PORC founders Josh Saltzman, left, and Trent Allen will be anchored in place at the Kangaroo Boxing Club, starting June 19. (James M. Thresher/The Washington Post)

The quick transformation of the former Acuario space at 3410 11th St. NW is almost miraculous given the owners had to completely renovate the property — and do 95 percent of the work themselves. This no doubt explains why Saltzman said he and his four partners — Trent Allen, Peyton Sherwood, Chris Powers and Zach Spencer — have practically lived at KBC since the lease was signed.

However they pulled off the feat, lack of sleep or hard work or both, the partners already have their permits in hand, including a full liquor license. They’re just waiting to finish server training and wrap up some loose ends before opening their neighborhood barbecue joint.

“We wanted to make it a cozy, simple place,” says Saltzman, 26. “We all love the idea of the community bar, and we wanted to build that. We wanted to build a place we wanted to hang out at.”

Saltzman was reluctant to talk about the menus in depth, but he said the food options will be limited, at least at first, with eight or nine entrees and four appetizers; there will be some seasonal plates, he adds, as well as all the dishes previously sold on the PORC truck Desserts will come courtesy of Saltzman’s younger sister, Laura Saltzman, 22, a recent graduate of the University of Wisconsin.

Sherwood, an art director and a partner at Solly’s U Street Tavern, will handle the drinks menu, which will feature cocktails, wine and beer (including two on tap). Sherwood will also man the small bar at KBC.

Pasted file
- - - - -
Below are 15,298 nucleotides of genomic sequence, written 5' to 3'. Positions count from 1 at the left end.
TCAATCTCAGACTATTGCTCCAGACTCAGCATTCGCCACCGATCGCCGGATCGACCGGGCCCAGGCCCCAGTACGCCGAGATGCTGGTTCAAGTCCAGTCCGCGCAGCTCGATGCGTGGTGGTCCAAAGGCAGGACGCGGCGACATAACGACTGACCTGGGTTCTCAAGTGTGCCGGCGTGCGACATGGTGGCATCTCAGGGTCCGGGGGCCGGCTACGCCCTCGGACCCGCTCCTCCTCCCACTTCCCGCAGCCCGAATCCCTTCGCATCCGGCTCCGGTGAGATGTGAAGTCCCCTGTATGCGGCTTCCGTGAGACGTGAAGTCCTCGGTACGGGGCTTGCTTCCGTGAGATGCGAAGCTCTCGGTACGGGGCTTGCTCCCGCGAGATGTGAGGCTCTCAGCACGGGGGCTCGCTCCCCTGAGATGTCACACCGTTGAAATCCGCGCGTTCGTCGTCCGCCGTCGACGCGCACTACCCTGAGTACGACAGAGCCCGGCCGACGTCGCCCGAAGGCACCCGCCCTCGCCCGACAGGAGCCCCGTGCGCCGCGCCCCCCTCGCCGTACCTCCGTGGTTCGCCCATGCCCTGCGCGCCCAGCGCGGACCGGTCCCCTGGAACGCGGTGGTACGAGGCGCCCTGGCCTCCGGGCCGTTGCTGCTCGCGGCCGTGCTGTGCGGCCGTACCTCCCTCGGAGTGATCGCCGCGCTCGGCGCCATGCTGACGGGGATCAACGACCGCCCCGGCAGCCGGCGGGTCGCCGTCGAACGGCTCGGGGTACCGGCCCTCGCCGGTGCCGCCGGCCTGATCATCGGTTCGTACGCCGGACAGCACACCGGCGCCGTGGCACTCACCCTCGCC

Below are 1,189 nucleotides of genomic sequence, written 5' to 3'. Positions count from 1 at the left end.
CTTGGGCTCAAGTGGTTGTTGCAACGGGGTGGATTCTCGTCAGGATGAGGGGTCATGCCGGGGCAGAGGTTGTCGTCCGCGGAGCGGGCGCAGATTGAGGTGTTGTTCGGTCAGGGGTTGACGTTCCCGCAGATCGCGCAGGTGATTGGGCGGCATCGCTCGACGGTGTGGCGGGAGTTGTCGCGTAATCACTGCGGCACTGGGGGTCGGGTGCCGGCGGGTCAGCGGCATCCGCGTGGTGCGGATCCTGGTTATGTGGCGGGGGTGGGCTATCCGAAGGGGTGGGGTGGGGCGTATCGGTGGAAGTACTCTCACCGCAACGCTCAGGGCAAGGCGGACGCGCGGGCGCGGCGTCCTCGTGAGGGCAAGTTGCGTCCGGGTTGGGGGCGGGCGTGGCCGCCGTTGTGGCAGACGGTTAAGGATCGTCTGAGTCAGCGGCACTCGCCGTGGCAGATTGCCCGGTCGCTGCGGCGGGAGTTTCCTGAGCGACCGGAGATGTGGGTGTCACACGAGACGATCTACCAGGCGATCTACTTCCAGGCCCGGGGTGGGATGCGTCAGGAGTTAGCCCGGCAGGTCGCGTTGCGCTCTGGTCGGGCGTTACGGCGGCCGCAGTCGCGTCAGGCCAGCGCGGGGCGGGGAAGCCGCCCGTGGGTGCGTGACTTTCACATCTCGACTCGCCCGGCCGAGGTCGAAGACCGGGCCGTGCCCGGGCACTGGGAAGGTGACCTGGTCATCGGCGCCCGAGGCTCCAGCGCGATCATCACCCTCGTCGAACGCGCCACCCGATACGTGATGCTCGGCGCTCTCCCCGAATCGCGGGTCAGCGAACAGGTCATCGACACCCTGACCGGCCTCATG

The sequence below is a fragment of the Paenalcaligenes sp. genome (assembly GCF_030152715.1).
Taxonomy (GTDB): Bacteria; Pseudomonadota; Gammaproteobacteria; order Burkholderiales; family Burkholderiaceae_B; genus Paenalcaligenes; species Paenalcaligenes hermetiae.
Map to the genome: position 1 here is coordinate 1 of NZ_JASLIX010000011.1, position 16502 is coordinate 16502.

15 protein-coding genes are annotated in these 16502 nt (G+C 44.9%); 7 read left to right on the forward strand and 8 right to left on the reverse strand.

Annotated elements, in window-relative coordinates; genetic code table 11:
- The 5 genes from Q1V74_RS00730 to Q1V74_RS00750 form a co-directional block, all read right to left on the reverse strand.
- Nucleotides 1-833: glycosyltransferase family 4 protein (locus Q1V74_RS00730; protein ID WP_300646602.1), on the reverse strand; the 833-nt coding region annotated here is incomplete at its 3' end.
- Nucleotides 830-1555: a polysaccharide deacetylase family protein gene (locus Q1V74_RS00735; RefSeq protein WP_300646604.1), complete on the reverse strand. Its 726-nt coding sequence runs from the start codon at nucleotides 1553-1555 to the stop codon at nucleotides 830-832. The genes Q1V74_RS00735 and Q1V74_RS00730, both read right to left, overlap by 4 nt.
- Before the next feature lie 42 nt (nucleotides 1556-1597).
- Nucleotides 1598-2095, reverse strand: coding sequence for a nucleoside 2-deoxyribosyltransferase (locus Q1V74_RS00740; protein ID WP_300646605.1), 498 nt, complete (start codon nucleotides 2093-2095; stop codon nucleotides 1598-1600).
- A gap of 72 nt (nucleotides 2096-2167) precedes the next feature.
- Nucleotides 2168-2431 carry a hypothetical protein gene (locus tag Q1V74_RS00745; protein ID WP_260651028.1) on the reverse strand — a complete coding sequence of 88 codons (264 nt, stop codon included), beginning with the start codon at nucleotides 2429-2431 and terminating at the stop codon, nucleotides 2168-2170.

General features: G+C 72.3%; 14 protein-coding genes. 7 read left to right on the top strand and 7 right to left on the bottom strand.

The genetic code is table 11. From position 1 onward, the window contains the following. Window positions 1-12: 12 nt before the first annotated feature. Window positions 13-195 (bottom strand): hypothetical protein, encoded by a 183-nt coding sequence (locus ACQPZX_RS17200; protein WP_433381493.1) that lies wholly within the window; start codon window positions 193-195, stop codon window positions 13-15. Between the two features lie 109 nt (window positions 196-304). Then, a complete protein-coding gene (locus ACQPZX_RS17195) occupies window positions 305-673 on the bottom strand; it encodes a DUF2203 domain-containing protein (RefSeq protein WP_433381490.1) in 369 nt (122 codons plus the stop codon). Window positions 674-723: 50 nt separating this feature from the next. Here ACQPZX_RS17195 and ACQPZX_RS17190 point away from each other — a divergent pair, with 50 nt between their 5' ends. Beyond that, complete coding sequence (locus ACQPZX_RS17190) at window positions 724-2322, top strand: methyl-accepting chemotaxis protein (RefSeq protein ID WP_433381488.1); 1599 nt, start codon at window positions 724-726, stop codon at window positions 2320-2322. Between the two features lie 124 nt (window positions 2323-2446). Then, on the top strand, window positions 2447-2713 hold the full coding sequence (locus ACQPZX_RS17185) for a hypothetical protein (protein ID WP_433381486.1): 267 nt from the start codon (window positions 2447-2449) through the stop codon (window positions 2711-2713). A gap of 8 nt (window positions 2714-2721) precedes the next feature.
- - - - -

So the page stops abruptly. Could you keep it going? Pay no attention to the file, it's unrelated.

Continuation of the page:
The space itself will accommodate about 60 diners, if you include the small patio, Saltzman says. The owners had the usual squabbles over design details: lightbulbs, decor, kitchen design. But in the end “we came up with a nice and very cohesive design that I think we’re all very proud of,” Saltzman says. Among the design elements: reclaimed pews from a church in Ashton, Md.

The opening of Kangaroo Boxing Club — read this for the backgrounder on the unusual name — can’t come soon enough for Saltzman. He’s been so focused on the new place that he hasn’t spent any time on the PORC truck, which will continue rolling after the restaurant opens.

“I didn’t think I’d miss it. . . but I miss being on it,.” he says about the truck. “I miss interacting with people, so I’m looking forward to the restaurant opening up.”

Further reading:

* PORC truck to open a restaurant in Columbia Heights

* The real story behind the Kangaroo Boxing Club name